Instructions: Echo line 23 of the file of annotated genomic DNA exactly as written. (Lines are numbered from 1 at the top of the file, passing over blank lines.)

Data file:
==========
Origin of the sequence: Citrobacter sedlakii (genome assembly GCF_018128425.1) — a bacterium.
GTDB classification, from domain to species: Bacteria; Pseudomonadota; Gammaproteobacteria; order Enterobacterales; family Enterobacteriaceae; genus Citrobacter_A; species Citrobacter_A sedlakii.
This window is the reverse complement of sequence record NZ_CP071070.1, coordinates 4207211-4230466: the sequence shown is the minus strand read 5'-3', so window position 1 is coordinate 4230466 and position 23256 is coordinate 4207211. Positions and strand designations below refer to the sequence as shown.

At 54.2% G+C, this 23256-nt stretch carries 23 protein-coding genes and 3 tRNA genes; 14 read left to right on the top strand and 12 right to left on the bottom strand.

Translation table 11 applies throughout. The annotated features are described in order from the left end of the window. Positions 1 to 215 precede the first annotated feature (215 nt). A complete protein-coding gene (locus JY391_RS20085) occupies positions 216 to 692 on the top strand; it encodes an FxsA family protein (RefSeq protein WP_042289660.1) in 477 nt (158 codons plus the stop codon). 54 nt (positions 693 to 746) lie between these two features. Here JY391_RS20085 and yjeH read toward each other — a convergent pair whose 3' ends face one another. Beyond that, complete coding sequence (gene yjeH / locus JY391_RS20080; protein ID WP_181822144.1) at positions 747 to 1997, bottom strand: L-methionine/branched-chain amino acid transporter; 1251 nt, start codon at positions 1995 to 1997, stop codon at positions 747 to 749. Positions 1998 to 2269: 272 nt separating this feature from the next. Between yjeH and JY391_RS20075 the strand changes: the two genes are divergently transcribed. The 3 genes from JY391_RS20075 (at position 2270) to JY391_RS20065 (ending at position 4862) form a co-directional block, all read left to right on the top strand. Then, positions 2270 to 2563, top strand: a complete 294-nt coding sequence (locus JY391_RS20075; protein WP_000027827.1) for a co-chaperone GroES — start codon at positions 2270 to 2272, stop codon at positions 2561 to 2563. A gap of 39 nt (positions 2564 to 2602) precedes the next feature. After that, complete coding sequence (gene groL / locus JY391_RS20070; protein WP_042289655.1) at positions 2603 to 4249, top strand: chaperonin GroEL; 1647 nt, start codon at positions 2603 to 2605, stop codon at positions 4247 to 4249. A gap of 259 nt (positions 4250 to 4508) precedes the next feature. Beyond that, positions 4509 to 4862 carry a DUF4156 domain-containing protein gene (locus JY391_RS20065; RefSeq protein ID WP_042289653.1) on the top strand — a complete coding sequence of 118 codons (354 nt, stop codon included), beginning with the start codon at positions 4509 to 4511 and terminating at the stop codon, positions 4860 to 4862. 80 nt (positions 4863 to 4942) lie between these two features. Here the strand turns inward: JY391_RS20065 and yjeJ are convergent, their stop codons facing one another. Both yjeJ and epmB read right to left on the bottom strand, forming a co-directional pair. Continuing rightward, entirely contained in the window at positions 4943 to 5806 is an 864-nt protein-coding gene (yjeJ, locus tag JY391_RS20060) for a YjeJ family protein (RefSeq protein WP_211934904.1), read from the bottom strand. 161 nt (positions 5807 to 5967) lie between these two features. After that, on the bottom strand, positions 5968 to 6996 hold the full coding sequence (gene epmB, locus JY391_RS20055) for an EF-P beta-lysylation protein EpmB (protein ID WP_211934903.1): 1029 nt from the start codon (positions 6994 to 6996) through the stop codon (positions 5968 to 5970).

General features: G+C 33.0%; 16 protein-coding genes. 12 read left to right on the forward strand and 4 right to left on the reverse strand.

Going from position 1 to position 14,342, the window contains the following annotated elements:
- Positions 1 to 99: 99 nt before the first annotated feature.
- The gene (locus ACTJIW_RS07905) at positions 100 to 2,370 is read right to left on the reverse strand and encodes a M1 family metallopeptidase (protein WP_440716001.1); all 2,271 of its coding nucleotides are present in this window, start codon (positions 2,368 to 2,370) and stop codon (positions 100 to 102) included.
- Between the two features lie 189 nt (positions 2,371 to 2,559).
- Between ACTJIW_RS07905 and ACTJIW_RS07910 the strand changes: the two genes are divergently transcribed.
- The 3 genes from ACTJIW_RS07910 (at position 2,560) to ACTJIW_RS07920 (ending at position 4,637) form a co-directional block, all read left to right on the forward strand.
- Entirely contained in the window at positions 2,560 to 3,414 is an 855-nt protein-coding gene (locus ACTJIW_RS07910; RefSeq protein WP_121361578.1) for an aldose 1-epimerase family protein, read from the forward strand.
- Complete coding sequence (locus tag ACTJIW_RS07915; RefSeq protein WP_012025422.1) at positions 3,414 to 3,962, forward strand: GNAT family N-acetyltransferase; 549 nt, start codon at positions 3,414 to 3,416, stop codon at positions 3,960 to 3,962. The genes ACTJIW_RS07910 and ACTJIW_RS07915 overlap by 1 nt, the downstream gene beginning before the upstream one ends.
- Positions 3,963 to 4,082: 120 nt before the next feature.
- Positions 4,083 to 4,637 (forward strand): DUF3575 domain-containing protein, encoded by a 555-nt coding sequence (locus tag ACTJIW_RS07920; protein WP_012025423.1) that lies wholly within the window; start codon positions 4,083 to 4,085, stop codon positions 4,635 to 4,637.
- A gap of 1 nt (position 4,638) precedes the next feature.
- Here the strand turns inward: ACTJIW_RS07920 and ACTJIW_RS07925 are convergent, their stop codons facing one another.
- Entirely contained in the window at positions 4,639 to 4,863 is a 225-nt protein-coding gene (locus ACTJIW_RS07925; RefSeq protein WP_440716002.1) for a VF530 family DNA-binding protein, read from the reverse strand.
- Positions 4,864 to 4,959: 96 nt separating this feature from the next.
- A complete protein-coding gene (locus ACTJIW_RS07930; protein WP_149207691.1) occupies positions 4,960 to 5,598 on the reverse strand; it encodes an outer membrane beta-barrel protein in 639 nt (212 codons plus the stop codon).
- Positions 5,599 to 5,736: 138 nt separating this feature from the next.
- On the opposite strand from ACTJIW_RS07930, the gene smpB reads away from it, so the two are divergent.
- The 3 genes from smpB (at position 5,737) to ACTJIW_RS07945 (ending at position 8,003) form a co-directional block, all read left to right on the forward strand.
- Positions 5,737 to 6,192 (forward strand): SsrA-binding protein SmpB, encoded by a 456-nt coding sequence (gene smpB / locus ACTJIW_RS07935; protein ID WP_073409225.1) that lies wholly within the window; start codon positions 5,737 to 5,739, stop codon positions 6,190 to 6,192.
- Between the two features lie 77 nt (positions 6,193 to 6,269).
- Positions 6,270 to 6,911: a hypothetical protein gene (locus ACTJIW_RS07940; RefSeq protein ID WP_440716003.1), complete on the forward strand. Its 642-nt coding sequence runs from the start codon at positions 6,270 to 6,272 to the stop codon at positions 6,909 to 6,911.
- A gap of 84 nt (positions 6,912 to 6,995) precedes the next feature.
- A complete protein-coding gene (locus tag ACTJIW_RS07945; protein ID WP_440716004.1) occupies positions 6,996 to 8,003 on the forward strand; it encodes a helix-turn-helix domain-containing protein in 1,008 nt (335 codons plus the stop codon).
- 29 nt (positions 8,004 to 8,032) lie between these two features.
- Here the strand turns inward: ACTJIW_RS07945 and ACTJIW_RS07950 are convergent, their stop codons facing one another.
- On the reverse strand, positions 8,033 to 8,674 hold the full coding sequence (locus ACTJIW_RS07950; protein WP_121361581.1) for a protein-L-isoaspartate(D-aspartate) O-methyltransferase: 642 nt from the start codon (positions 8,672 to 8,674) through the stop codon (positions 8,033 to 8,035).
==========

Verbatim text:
- On the opposite strand from ACTJIW_RS07930, the gene smpB reads away from it, so the two are divergent.